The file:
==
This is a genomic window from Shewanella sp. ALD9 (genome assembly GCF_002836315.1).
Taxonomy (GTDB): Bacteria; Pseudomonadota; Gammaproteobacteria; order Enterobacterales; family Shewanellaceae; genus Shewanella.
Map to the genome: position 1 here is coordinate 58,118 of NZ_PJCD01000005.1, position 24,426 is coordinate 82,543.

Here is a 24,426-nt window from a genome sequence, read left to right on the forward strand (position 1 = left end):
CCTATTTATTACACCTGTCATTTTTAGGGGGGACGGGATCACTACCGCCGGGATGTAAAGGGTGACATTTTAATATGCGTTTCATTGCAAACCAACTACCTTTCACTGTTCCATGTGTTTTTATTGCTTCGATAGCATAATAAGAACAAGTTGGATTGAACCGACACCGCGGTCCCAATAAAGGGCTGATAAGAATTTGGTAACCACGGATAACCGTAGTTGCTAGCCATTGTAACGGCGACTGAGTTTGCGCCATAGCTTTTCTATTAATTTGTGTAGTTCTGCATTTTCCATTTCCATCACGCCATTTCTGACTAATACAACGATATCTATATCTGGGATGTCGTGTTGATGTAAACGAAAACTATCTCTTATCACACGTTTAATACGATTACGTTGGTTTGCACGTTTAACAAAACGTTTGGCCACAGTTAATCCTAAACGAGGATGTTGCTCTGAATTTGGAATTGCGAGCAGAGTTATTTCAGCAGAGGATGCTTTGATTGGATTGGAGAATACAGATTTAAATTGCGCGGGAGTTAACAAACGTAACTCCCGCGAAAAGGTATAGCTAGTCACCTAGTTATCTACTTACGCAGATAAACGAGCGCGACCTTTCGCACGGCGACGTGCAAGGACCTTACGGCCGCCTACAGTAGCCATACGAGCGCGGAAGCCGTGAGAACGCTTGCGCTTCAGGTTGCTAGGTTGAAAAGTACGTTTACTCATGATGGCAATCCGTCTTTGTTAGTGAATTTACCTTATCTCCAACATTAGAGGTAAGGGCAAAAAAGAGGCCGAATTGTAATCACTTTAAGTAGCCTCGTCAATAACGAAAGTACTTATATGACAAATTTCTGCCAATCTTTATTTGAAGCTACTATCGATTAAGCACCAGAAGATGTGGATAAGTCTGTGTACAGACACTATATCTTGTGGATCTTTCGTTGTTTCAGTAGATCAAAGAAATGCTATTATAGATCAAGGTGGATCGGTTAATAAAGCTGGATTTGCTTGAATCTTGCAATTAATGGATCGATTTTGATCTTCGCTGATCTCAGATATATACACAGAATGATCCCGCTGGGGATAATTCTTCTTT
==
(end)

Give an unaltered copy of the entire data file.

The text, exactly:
This is a genomic window from Shewanella sp. ALD9 (genome assembly GCF_002836315.1).
Taxonomy (GTDB): Bacteria; Pseudomonadota; Gammaproteobacteria; order Enterobacterales; family Shewanellaceae; genus Shewanella.
Map to the genome: position 1 here is coordinate 58,118 of NZ_PJCD01000005.1, position 24,426 is coordinate 82,543.

Here is a 24,426-nt window from a genome sequence, read left to right on the forward strand (position 1 = left end):
CCTATTTATTACACCTGTCATTTTTAGGGGGGACGGGATCACTACCGCCGGGATGTAAAGGGTGACATTTTAATATGCGTTTCATTGCAAACCAACTACCTTTCACTGTTCCATGTGTTTTTATTGCTTCGATAGCATAATAAGAACAAGTTGGATTGAACCGACACCGCGGTCCCAATAAAGGGCTGATAAGAATTTGGTAACCACGGATAACCGTAGTTGCTAGCCATTGTAACGGCGACTGAGTTTGCGCCATAGCTTTTCTATTAATTTGTGTAGTTCTGCATTTTCCATTTCCATCACGCCATTTCTGACTAATACAACGATATCTATATCTGGGATGTCGTGTTGATGTAAACGAAAACTATCTCTTATCACACGTTTAATACGATTACGTTGGTTTGCACGTTTAACAAAACGTTTGGCCACAGTTAATCCTAAACGAGGATGTTGCTCTGAATTTGGAATTGCGAGCAGAGTTATTTCAGCAGAGGATGCTTTGATTGGATTGGAGAATACAGATTTAAATTGCGCGGGAGTTAACAAACGTAACTCCCGCGAAAAGGTATAGCTAGTCACCTAGTTATCTACTTACGCAGATAAACGAGCGCGACCTTTCGCACGGCGACGTGCAAGGACCTTACGGCCGCCTACAGTAGCCATACGAGCGCGGAAGCCGTGAGAACGCTTGCGCTTCAGGTTGCTAGGTTGAAAAGTACGTTTACTCATGATGGCAATCCGTCTTTGTTAGTGAATTTACCTTATCTCCAACATTAGAGGTAAGGGCAAAAAAGAGGCCGAATTGTAATCACTTTAAGTAGCCTCGTCAATAACGAAAGTACTTATATGACAAATTTCTGCCAATCTTTATTTGAAGCTACTATCGATTAAGCACCAGAAGATGTGGATAAGTCTGTGTACAGACACTATATCTTGTGGATCTTTCGTTGTTTCAGTAGATCAAAGAAATGCTATTATAGATCAAGGTGGATCGGTTAATAAAGCTGGATTTGCTTGAATCTTGCAATTAATGGATCGATTTTGATCTTCGCTGATCTCAGATATATACACAGAATGATCCCGCTGGGGATAATTCTTCTTT